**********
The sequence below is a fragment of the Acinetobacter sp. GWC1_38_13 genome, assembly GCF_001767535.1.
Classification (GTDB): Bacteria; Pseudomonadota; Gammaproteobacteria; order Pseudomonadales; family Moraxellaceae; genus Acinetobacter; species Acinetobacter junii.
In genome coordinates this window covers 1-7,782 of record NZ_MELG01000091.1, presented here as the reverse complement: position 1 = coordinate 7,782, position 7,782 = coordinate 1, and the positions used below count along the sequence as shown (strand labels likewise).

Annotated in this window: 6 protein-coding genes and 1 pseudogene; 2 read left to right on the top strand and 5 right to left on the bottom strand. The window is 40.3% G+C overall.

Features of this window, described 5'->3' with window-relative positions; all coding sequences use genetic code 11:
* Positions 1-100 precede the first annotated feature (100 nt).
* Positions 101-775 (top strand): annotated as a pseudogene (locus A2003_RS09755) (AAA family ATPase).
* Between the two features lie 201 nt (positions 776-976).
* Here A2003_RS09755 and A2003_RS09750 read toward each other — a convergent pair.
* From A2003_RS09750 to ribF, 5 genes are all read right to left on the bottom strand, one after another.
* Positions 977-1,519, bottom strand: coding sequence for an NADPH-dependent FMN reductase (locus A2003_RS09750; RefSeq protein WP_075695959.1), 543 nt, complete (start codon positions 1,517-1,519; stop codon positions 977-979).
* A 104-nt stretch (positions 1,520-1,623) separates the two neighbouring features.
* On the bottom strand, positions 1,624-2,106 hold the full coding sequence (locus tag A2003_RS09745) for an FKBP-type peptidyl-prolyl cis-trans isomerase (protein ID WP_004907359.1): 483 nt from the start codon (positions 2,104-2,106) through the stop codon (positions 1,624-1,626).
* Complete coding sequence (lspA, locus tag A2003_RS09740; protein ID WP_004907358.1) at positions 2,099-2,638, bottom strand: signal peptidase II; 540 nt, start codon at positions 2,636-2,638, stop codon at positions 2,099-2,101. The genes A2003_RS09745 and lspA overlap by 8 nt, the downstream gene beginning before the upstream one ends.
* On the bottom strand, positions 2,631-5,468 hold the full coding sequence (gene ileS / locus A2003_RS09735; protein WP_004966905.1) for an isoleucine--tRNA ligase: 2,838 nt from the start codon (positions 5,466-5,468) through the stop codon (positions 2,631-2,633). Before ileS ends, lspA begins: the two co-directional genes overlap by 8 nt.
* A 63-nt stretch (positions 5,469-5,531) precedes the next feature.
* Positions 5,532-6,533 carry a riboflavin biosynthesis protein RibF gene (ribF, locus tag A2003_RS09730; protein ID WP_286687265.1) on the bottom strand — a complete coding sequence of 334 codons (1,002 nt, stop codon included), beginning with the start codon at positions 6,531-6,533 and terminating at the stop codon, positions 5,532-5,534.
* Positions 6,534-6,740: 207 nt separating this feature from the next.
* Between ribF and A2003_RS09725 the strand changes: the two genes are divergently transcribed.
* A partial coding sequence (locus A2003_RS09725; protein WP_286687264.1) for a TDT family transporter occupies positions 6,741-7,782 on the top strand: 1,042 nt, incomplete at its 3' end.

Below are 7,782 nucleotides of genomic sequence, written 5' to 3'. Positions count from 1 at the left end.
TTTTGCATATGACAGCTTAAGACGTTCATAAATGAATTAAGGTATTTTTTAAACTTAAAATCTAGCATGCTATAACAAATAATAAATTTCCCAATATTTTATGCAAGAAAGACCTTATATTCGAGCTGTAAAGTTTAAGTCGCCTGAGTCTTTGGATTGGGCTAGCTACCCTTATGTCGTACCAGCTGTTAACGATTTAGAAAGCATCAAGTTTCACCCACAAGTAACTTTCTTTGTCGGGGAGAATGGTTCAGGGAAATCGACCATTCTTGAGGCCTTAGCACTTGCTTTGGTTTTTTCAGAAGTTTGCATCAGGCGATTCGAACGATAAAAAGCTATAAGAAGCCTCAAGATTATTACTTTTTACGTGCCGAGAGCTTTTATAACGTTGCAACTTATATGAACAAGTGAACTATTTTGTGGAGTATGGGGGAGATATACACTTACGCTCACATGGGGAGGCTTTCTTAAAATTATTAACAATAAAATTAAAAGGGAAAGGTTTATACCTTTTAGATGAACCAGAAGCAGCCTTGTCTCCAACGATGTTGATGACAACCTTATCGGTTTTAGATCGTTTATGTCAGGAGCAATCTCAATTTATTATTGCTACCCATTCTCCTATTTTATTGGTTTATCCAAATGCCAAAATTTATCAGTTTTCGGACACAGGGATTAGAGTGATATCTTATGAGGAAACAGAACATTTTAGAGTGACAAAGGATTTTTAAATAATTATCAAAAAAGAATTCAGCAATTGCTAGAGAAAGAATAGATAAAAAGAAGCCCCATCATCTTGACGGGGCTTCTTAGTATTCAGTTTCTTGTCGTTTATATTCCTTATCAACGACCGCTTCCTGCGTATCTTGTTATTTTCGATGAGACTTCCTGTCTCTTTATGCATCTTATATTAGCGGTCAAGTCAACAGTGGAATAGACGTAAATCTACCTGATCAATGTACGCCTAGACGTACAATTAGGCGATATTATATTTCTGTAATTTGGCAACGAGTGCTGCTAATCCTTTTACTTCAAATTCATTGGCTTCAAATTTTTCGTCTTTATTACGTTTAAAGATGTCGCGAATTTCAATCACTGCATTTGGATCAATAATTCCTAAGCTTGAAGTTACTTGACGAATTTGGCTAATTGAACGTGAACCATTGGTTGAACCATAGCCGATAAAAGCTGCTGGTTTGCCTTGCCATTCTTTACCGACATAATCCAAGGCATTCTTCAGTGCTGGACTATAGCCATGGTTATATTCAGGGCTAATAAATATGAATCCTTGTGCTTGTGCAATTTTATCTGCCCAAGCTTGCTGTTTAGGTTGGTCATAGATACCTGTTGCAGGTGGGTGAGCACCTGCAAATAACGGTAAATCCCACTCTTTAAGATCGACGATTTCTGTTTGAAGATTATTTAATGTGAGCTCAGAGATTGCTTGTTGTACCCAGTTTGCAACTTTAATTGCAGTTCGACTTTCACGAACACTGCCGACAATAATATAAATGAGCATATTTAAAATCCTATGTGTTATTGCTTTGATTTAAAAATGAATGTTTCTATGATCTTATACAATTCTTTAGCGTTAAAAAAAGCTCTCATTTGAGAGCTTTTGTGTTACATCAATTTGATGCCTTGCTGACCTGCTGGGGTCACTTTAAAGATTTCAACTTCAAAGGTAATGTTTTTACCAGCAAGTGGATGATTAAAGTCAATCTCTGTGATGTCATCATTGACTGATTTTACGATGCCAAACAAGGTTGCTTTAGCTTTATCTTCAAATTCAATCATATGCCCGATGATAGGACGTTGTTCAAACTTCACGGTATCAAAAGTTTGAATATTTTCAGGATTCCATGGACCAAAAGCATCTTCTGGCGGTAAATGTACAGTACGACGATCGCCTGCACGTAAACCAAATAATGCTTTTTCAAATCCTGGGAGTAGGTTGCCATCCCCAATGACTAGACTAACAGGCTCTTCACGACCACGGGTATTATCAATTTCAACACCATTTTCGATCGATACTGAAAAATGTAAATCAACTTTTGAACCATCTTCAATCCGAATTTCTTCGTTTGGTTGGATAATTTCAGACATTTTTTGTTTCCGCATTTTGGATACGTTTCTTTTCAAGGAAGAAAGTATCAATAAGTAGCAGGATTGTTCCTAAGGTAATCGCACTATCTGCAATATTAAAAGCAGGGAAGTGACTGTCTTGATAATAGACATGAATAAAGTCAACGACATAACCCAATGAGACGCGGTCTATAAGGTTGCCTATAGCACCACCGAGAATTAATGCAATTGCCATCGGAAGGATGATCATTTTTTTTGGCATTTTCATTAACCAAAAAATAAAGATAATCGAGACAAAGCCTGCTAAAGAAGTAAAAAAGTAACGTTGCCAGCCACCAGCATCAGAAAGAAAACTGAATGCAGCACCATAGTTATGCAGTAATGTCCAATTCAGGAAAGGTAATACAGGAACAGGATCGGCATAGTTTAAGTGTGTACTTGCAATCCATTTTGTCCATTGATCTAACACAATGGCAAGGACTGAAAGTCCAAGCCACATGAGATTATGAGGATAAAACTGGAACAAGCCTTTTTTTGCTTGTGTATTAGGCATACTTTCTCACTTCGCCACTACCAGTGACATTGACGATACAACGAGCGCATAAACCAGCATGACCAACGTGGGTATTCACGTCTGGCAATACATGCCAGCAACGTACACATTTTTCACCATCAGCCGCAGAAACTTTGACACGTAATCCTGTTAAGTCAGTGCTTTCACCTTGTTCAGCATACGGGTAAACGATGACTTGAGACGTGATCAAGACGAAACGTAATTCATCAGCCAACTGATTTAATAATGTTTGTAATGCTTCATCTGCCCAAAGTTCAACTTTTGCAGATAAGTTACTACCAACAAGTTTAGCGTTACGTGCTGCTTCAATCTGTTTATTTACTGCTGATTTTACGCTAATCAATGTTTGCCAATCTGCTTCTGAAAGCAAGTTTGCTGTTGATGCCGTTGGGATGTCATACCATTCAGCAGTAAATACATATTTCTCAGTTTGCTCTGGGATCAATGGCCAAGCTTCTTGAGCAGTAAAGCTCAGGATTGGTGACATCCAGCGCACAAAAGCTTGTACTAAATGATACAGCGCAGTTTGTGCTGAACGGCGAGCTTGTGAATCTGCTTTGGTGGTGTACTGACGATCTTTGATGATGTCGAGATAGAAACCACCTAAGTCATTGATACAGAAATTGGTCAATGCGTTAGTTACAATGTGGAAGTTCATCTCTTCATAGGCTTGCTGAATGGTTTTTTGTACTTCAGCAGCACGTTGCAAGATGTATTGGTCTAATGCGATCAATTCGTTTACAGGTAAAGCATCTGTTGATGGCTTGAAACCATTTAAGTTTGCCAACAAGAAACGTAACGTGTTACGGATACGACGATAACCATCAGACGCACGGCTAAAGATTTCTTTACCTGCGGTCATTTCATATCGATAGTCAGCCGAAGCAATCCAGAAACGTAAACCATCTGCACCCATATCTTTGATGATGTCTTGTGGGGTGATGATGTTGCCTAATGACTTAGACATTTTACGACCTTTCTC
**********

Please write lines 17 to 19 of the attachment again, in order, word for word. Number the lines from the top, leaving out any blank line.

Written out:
* Positions 5,532-6,533 carry a riboflavin biosynthesis protein RibF gene (ribF, locus tag A2003_RS09730; protein ID WP_286687265.1) on the bottom strand — a complete coding sequence of 334 codons (1,002 nt, stop codon included), beginning with the start codon at positions 6,531-6,533 and terminating at the stop codon, positions 5,532-5,534.
* Positions 6,534-6,740: 207 nt separating this feature from the next.
* Between ribF and A2003_RS09725 the strand changes: the two genes are divergently transcribed.